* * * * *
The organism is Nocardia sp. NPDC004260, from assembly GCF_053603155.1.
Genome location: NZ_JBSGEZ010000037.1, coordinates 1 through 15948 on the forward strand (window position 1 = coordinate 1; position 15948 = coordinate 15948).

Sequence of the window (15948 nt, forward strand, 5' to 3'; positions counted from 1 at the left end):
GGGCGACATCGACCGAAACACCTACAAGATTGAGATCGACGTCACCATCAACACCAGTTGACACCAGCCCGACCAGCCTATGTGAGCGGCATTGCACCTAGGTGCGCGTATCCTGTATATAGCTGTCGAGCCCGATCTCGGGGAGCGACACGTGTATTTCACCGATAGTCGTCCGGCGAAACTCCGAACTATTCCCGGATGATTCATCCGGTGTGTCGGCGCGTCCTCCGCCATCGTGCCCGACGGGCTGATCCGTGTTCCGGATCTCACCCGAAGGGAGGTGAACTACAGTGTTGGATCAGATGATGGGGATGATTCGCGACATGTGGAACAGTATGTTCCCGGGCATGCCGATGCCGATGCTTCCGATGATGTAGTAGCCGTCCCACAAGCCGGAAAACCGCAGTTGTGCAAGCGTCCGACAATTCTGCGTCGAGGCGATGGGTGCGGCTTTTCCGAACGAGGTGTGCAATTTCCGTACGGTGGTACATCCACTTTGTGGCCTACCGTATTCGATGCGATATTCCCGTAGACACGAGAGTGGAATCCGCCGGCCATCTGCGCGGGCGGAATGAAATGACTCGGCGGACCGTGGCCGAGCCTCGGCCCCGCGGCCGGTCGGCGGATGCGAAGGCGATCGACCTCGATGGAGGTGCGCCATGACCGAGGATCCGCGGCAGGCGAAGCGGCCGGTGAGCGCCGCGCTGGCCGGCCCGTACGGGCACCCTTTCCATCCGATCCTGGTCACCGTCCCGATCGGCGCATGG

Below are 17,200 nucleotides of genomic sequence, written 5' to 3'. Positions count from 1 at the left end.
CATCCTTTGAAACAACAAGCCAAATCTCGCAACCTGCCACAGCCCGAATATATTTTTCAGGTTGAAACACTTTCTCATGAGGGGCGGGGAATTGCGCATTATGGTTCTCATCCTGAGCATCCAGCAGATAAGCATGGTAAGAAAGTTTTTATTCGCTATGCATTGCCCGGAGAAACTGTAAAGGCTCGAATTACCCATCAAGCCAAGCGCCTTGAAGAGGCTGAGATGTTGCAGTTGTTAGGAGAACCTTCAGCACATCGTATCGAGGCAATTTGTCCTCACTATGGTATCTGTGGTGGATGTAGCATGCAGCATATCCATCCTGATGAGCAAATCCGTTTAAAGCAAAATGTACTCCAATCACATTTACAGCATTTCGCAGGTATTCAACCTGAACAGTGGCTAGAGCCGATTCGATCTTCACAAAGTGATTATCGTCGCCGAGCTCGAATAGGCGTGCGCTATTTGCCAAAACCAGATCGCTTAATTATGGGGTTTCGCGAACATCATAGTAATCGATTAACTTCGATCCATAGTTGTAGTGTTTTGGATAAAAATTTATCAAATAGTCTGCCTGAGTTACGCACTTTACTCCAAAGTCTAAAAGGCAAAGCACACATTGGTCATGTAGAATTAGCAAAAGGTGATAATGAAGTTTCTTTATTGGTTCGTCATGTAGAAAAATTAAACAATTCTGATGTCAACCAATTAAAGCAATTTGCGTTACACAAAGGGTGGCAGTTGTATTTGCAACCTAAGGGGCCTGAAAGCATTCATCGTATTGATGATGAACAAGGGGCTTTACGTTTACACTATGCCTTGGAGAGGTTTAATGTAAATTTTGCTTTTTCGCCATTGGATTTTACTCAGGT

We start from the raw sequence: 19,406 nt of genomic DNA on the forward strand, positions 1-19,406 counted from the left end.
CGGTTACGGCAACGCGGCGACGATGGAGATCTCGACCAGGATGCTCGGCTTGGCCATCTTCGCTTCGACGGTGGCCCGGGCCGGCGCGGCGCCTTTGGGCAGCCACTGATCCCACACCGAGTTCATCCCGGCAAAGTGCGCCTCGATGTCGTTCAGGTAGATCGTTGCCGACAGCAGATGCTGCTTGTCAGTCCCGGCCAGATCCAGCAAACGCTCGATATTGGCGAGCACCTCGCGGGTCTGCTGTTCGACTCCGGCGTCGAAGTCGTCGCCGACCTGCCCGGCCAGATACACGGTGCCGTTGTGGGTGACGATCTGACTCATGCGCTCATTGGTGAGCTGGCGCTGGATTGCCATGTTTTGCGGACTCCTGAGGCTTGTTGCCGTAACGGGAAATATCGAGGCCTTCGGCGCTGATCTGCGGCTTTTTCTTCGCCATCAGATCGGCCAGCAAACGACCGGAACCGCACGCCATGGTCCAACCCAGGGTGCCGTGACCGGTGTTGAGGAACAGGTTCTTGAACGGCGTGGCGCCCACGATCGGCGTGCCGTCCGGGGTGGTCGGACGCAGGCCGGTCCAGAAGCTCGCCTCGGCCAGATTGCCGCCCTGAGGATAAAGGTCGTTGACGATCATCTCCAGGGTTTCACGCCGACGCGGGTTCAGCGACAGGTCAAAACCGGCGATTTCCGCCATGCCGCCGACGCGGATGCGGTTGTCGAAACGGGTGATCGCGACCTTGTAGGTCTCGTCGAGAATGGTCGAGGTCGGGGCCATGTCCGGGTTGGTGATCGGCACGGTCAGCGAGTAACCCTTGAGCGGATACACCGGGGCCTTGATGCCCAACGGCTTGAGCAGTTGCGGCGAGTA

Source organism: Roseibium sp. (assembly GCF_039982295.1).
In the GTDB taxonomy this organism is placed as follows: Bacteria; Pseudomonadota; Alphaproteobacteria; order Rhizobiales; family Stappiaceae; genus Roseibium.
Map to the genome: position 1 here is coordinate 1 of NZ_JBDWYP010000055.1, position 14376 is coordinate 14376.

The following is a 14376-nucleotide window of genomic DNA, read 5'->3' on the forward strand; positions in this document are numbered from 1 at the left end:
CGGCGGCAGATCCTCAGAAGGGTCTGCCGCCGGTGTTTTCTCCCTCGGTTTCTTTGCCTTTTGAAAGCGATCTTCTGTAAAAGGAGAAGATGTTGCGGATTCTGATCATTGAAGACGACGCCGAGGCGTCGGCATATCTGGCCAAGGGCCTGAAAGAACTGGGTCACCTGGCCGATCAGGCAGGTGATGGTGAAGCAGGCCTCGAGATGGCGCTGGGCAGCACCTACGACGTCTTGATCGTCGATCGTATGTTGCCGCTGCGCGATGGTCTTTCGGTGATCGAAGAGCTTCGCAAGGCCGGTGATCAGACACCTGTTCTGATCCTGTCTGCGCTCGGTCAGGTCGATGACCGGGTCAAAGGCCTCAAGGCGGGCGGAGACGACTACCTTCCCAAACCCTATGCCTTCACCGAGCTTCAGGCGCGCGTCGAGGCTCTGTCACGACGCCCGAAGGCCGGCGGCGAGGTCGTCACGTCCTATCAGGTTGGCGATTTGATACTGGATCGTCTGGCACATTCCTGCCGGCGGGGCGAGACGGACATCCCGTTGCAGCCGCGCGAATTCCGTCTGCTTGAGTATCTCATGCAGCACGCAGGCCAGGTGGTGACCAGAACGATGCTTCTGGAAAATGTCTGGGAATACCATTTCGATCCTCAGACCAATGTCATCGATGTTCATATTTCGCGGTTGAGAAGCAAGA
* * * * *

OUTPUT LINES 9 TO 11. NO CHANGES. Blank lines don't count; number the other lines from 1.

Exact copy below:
Source organism: Roseibium sp. (assembly GCF_039982295.1).
In the GTDB taxonomy this organism is placed as follows: Bacteria; Pseudomonadota; Alphaproteobacteria; order Rhizobiales; family Stappiaceae; genus Roseibium.
Map to the genome: position 1 here is coordinate 1 of NZ_JBDWYP010000055.1, position 14376 is coordinate 14376.